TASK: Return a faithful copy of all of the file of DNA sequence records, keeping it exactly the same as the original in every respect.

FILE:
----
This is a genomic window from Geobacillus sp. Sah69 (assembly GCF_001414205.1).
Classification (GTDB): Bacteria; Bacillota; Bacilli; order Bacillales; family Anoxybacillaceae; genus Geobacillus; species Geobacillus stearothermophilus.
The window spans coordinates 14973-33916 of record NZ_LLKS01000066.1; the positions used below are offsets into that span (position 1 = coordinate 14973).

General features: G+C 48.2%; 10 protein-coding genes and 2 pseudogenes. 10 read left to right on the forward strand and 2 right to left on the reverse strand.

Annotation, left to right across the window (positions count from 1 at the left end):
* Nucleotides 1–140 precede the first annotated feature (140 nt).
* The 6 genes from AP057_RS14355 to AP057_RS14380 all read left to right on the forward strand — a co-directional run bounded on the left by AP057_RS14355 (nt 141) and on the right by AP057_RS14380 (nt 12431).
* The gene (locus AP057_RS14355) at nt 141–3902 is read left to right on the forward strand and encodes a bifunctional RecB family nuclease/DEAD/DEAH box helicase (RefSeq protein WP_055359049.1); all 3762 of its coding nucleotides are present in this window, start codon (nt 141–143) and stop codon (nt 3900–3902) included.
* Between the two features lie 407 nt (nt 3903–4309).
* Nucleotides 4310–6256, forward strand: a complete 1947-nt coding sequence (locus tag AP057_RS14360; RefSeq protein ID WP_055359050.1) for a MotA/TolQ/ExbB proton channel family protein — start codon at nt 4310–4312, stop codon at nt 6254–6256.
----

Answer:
This is a genomic window from Geobacillus sp. Sah69 (assembly GCF_001414205.1).
Classification (GTDB): Bacteria; Bacillota; Bacilli; order Bacillales; family Anoxybacillaceae; genus Geobacillus; species Geobacillus stearothermophilus.
The window spans coordinates 14973-33916 of record NZ_LLKS01000066.1; the positions used below are offsets into that span (position 1 = coordinate 14973).

General features: G+C 48.2%; 10 protein-coding genes and 2 pseudogenes. 10 read left to right on the forward strand and 2 right to left on the reverse strand.

Annotation, left to right across the window (positions count from 1 at the left end):
* Nucleotides 1–140 precede the first annotated feature (140 nt).
* The 6 genes from AP057_RS14355 to AP057_RS14380 all read left to right on the forward strand — a co-directional run bounded on the left by AP057_RS14355 (nt 141) and on the right by AP057_RS14380 (nt 12431).
* The gene (locus AP057_RS14355) at nt 141–3902 is read left to right on the forward strand and encodes a bifunctional RecB family nuclease/DEAD/DEAH box helicase (RefSeq protein WP_055359049.1); all 3762 of its coding nucleotides are present in this window, start codon (nt 141–143) and stop codon (nt 3900–3902) included.
* Between the two features lie 407 nt (nt 3903–4309).
* Nucleotides 4310–6256, forward strand: a complete 1947-nt coding sequence (locus tag AP057_RS14360; RefSeq protein ID WP_055359050.1) for a MotA/TolQ/ExbB proton channel family protein — start codon at nt 4310–4312, stop codon at nt 6254–6256.